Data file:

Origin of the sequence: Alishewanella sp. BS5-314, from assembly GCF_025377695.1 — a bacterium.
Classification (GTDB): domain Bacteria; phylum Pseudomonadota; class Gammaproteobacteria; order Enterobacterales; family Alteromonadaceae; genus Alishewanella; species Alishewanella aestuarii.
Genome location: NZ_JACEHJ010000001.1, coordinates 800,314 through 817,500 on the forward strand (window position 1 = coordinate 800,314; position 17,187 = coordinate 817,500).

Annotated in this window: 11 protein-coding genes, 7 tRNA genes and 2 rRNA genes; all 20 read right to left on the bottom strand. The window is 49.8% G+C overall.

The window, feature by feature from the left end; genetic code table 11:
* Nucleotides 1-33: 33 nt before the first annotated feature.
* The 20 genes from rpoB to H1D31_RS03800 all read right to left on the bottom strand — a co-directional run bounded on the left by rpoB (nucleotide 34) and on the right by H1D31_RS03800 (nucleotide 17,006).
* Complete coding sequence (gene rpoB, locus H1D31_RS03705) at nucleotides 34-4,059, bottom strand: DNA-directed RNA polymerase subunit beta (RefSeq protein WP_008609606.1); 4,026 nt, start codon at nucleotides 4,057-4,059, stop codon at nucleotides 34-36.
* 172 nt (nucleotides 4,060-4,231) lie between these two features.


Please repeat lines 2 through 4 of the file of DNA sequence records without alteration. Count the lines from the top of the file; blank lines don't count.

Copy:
Classification (GTDB): domain Bacteria; phylum Pseudomonadota; class Gammaproteobacteria; order Enterobacterales; family Alteromonadaceae; genus Alishewanella; species Alishewanella aestuarii.
Genome location: NZ_JACEHJ010000001.1, coordinates 800,314 through 817,500 on the forward strand (window position 1 = coordinate 800,314; position 17,187 = coordinate 817,500).

Annotated in this window: 11 protein-coding genes, 7 tRNA genes and 2 rRNA genes; all 20 read right to left on the bottom strand. The window is 49.8% G+C overall.